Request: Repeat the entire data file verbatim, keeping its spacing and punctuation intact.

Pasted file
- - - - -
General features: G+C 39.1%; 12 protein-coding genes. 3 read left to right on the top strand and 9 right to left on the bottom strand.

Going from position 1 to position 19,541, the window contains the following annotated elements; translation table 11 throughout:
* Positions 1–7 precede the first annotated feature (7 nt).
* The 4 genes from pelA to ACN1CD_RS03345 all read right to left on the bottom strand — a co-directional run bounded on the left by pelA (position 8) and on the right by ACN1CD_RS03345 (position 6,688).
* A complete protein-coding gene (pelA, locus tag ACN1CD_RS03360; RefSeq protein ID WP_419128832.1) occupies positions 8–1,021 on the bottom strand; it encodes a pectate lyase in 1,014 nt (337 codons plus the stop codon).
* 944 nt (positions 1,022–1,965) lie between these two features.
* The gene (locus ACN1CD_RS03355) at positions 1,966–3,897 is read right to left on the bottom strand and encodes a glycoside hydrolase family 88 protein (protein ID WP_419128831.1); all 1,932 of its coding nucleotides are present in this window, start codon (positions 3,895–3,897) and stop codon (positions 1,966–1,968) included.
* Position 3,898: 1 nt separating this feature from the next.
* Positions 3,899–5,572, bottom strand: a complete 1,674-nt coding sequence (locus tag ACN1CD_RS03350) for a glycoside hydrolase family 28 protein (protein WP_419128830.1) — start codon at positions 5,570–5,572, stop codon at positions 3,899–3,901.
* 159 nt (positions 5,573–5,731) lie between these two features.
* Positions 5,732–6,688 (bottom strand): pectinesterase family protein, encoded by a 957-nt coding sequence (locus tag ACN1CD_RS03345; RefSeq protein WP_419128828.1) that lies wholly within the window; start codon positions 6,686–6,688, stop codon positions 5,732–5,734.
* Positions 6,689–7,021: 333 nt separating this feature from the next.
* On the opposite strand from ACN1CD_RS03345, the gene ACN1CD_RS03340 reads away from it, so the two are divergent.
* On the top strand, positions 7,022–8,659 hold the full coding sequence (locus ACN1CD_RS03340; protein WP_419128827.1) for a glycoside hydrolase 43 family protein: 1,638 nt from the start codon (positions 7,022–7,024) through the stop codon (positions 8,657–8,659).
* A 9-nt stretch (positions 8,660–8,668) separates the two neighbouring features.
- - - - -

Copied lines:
General features: G+C 39.1%; 12 protein-coding genes. 3 read left to right on the top strand and 9 right to left on the bottom strand.

Going from position 1 to position 19,541, the window contains the following annotated elements; translation table 11 throughout:
* Positions 1–7 precede the first annotated feature (7 nt).
* The 4 genes from pelA to ACN1CD_RS03345 all read right to left on the bottom strand — a co-directional run bounded on the left by pelA (position 8) and on the right by ACN1CD_RS03345 (position 6,688).
* A complete protein-coding gene (pelA, locus tag ACN1CD_RS03360; RefSeq protein ID WP_419128832.1) occupies positions 8–1,021 on the bottom strand; it encodes a pectate lyase in 1,014 nt (337 codons plus the stop codon).
* 944 nt (positions 1,022–1,965) lie between these two features.
* The gene (locus ACN1CD_RS03355) at positions 1,966–3,897 is read right to left on the bottom strand and encodes a glycoside hydrolase family 88 protein (protein ID WP_419128831.1); all 1,932 of its coding nucleotides are present in this window, start codon (positions 3,895–3,897) and stop codon (positions 1,966–1,968) included.
* Position 3,898: 1 nt separating this feature from the next.
* Positions 3,899–5,572, bottom strand: a complete 1,674-nt coding sequence (locus tag ACN1CD_RS03350) for a glycoside hydrolase family 28 protein (protein WP_419128830.1) — start codon at positions 5,570–5,572, stop codon at positions 3,899–3,901.
* 159 nt (positions 5,573–5,731) lie between these two features.
* Positions 5,732–6,688 (bottom strand): pectinesterase family protein, encoded by a 957-nt coding sequence (locus tag ACN1CD_RS03345; RefSeq protein WP_419128828.1) that lies wholly within the window; start codon positions 6,686–6,688, stop codon positions 5,732–5,734.
* Positions 6,689–7,021: 333 nt separating this feature from the next.
* On the opposite strand from ACN1CD_RS03345, the gene ACN1CD_RS03340 reads away from it, so the two are divergent.
* On the top strand, positions 7,022–8,659 hold the full coding sequence (locus ACN1CD_RS03340; protein WP_419128827.1) for a glycoside hydrolase 43 family protein: 1,638 nt from the start codon (positions 7,022–7,024) through the stop codon (positions 8,657–8,659).
* A 9-nt stretch (positions 8,660–8,668) separates the two neighbouring features.